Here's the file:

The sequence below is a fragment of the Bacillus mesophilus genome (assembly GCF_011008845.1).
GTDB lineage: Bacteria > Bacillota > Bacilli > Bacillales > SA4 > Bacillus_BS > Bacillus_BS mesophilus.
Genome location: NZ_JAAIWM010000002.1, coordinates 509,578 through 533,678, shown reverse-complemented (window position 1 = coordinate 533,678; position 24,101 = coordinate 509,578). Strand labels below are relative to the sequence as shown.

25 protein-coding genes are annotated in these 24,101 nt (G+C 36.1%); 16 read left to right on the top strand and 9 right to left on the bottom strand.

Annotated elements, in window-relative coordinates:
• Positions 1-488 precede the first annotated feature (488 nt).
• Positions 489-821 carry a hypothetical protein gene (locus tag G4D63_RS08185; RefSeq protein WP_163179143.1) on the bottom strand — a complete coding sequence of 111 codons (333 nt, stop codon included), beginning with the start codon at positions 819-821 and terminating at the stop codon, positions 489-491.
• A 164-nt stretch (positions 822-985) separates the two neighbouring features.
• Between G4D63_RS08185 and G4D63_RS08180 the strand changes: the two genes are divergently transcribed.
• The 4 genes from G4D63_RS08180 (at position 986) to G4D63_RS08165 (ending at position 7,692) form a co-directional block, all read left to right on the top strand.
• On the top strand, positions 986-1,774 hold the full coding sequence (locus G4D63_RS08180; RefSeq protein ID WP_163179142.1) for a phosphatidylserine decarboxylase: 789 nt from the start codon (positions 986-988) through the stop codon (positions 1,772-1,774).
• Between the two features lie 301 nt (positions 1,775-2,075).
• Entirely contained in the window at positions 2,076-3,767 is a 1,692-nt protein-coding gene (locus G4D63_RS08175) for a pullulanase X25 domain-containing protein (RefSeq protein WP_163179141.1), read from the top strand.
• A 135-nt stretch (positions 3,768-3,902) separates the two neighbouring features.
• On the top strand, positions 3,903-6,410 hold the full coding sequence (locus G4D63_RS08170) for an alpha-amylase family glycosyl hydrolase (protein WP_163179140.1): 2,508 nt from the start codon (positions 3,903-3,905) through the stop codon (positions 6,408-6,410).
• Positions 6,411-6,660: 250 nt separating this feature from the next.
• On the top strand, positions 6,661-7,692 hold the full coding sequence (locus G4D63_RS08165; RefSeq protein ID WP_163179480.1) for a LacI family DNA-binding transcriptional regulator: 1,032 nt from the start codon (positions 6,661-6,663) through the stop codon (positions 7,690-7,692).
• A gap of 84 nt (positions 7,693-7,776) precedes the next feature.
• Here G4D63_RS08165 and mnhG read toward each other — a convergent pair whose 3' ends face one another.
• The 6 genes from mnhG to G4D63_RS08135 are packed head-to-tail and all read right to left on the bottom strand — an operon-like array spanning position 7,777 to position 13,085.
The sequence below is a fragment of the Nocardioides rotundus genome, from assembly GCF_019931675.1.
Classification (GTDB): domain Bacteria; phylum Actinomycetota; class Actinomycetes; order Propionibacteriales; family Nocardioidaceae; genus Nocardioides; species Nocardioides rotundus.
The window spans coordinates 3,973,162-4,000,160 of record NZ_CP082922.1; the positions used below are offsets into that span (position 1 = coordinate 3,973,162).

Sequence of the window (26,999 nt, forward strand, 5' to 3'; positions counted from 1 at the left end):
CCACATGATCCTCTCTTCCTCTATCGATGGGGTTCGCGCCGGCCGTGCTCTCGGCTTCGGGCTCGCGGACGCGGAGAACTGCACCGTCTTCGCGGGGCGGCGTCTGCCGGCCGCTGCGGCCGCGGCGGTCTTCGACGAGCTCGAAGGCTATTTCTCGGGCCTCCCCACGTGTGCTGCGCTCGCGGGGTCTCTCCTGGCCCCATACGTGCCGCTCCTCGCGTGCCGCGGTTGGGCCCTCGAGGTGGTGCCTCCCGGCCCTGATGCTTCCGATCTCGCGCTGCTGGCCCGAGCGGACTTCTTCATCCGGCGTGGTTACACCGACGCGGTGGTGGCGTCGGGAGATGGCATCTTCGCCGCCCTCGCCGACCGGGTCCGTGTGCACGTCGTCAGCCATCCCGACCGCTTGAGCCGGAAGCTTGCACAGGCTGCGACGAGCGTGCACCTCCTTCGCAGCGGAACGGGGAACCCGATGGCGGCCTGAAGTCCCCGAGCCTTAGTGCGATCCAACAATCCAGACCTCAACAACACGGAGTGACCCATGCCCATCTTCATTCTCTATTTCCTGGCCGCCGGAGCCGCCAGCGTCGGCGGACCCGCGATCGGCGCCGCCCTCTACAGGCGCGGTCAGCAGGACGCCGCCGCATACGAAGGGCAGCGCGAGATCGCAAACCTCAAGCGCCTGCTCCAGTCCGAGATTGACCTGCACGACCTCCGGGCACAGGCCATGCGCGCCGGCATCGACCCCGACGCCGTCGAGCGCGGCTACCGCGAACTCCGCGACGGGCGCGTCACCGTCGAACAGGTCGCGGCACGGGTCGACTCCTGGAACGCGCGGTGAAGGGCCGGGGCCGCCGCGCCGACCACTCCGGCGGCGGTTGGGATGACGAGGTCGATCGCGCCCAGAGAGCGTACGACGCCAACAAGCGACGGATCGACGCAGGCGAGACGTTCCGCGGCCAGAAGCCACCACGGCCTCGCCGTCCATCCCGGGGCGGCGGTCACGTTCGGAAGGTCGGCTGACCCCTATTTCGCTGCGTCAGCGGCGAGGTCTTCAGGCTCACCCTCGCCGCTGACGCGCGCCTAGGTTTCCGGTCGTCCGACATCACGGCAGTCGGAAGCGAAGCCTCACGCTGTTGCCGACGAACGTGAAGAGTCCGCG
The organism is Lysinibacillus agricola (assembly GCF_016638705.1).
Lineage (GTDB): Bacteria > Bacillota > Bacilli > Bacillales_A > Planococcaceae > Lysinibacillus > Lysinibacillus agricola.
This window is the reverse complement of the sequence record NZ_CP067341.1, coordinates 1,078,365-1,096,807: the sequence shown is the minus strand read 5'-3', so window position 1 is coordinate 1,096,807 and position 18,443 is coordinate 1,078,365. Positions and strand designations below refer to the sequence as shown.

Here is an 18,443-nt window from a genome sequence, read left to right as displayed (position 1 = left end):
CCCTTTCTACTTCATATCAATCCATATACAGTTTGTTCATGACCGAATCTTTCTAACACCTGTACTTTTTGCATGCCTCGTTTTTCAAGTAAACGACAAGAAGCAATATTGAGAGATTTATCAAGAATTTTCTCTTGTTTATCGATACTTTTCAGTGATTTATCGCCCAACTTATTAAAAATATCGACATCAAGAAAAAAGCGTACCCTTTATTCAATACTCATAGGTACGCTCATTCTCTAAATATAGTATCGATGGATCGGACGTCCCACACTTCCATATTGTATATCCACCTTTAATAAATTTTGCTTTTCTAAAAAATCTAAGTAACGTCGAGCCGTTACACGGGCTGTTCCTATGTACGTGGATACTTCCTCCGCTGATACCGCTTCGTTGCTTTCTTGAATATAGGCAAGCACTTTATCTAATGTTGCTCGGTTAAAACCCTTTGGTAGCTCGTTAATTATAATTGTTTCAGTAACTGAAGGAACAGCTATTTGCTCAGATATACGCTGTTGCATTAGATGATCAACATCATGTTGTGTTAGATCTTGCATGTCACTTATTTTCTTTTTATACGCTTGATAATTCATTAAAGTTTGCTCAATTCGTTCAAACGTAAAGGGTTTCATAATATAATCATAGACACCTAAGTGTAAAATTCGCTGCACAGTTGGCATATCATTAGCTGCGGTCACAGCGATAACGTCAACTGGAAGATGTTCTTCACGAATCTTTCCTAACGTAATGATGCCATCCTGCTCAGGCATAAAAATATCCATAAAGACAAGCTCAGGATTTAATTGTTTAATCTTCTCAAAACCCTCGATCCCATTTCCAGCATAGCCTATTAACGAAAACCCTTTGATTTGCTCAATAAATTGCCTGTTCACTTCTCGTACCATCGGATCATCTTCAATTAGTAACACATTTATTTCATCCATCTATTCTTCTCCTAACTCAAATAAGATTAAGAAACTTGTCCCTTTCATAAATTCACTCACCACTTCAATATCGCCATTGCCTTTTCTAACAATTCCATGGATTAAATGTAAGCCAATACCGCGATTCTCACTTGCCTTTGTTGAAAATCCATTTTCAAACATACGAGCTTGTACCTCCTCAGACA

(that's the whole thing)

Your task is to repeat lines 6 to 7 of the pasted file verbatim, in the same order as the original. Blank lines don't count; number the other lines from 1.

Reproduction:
• Positions 1-488 precede the first annotated feature (488 nt).
• Positions 489-821 carry a hypothetical protein gene (locus tag G4D63_RS08185; RefSeq protein WP_163179143.1) on the bottom strand — a complete coding sequence of 111 codons (333 nt, stop codon included), beginning with the start codon at positions 819-821 and terminating at the stop codon, positions 489-491.